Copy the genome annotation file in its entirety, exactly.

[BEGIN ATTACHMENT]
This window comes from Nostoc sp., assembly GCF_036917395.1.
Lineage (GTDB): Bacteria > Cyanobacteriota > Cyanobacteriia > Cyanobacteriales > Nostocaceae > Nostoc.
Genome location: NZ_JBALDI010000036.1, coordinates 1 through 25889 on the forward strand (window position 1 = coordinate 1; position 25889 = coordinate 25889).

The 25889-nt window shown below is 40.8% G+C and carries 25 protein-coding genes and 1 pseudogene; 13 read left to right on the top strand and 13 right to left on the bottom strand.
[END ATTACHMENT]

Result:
This window comes from Nostoc sp., assembly GCF_036917395.1.
Lineage (GTDB): Bacteria > Cyanobacteriota > Cyanobacteriia > Cyanobacteriales > Nostocaceae > Nostoc.
Genome location: NZ_JBALDI010000036.1, coordinates 1 through 25889 on the forward strand (window position 1 = coordinate 1; position 25889 = coordinate 25889).

The 25889-nt window shown below is 40.8% G+C and carries 25 protein-coding genes and 1 pseudogene; 13 read left to right on the top strand and 13 right to left on the bottom strand.